Did you know that patients say they are most likely to get screened if they hear a strong recommendation from their doctor?

So, please prioritize colorectal cancer screening in your treatment of patients ages 50 to 75.

  • Don’t just mention it—strongly recommend that your patients get screened, and follow up to be sure they do.
  • Consider sharing this information in your conversations.You can also help spread the work by empowering patients who’ve already been screened to talk about their experience with people they know.
  • Download this quick reference guide. It’s a great resource for you and your staff about colorectal cancer screening best practices, screening options, insurance coverage and other resources.
  • Please also download and print this flyer and post it in your waiting and exam rooms.

 


Best practices

The U.S. Preventive Services Task Force recommends colorectal cancer screening for all men and women ages 50-75. African American men and women should begin screening at age 45, according to the American College of Gastroenterology. Those with a family history of colorectal cancer should begin screening at age 40.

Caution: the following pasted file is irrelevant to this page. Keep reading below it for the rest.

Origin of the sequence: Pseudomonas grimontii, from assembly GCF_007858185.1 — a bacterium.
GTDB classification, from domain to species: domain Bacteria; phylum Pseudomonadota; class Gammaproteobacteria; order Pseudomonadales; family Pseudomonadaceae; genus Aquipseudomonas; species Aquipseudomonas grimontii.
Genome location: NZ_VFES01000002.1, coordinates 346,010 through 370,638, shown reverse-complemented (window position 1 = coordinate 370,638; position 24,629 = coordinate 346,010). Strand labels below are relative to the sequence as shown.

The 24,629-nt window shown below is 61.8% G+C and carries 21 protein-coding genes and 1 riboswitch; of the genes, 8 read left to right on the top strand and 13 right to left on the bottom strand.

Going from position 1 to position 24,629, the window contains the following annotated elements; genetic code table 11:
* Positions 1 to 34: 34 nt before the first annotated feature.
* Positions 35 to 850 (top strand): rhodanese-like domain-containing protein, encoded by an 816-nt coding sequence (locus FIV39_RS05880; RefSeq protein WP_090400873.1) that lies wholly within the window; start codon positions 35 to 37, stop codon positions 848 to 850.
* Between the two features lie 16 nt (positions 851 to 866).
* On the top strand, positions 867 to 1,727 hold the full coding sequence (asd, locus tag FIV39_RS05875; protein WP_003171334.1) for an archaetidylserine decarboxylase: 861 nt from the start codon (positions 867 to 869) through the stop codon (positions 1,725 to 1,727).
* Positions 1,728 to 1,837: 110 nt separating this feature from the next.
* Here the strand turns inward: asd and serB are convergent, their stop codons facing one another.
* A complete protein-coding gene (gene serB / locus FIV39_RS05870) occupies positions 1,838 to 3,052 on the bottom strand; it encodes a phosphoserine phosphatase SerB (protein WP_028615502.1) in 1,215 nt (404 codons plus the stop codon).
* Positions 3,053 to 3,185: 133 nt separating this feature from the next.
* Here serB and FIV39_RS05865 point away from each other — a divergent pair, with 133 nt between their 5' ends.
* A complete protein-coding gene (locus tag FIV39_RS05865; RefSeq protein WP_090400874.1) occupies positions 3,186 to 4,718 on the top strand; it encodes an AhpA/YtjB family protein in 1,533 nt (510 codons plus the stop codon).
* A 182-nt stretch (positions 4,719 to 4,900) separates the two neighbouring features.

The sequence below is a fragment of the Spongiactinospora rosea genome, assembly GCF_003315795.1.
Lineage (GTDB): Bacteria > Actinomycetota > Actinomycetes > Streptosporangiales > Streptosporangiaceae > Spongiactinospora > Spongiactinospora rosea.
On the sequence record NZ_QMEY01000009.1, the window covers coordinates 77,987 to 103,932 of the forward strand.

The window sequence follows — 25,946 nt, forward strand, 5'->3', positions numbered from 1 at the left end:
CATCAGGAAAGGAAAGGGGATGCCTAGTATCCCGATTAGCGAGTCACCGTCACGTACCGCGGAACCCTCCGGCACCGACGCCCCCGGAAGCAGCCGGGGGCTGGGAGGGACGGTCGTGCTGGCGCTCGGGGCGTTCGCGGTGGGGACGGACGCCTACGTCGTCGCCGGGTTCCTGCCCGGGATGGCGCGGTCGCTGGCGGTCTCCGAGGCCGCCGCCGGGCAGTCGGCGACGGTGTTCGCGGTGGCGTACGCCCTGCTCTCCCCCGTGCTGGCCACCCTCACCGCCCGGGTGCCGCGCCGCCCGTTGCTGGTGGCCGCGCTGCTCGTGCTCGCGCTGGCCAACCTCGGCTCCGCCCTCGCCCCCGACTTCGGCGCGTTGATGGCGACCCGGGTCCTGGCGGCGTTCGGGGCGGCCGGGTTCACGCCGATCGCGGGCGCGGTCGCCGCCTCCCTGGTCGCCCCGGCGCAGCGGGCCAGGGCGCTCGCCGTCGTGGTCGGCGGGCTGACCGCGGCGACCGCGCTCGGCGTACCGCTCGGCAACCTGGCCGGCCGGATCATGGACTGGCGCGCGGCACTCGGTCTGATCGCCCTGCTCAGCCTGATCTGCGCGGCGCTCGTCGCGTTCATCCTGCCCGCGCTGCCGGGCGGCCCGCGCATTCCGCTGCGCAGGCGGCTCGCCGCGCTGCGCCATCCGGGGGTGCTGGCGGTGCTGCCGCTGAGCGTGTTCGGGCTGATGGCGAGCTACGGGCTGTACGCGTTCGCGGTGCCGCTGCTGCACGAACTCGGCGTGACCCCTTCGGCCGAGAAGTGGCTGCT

Your Stories

For five years my husband’s doctor told him to schedule a colonoscopy, yet he always had a reason to put it off.  Finally, after a lot of urging on my part, he had a colonoscopy two years ago.

The procedure was routine and went well, and then the doctor called me into the procedure room and told me that my husband had a large tumor almost surrounding the sigmoid area of the colon and he needed surgery to remove it immediately. The doctors were able to find the tumor before it spread to any lymph nodes and my husband has had a full recovery. If he hadn’t gone in for his colonoscopy, he probably wouldn’t be with me today.

Colonoscopies save lives. To lose someone to this cancer when it can be identified early is awful and this screening helps our loved ones know about their cancer risks and treatment options early.

Renee Menkens – Roseburg


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